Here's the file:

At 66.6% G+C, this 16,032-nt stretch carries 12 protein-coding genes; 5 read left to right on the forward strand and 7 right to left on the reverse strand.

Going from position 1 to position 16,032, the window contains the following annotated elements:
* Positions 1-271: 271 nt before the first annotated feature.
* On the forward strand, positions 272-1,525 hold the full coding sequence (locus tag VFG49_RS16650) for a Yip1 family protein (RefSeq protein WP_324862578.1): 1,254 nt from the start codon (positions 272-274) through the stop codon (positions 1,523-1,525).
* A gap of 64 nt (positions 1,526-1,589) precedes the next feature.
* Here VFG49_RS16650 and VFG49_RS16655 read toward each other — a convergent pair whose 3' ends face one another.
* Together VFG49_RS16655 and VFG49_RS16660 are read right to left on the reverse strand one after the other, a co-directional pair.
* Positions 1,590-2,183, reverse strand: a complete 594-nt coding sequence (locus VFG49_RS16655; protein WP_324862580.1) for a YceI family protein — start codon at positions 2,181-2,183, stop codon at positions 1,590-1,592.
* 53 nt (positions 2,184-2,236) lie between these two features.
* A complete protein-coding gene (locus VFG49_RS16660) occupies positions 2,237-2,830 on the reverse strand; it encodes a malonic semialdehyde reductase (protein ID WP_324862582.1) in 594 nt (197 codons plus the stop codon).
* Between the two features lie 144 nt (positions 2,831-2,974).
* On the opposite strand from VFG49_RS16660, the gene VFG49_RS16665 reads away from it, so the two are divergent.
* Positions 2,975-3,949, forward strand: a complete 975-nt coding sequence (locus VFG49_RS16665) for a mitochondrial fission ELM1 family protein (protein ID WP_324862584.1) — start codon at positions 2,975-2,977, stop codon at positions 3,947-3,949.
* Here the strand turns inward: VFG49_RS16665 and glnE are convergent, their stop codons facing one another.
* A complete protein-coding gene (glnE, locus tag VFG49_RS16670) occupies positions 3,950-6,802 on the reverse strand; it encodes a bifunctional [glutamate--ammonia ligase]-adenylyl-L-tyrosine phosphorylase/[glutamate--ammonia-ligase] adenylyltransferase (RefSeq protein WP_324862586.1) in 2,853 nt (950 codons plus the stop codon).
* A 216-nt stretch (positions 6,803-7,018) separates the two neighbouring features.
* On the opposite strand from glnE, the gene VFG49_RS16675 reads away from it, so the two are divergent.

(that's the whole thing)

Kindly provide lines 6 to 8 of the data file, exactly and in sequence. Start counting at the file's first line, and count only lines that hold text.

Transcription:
* Here VFG49_RS16650 and VFG49_RS16655 read toward each other — a convergent pair whose 3' ends face one another.
* Together VFG49_RS16655 and VFG49_RS16660 are read right to left on the reverse strand one after the other, a co-directional pair.
* Positions 1,590-2,183, reverse strand: a complete 594-nt coding sequence (locus VFG49_RS16655; protein WP_324862580.1) for a YceI family protein — start codon at positions 2,181-2,183, stop codon at positions 1,590-1,592.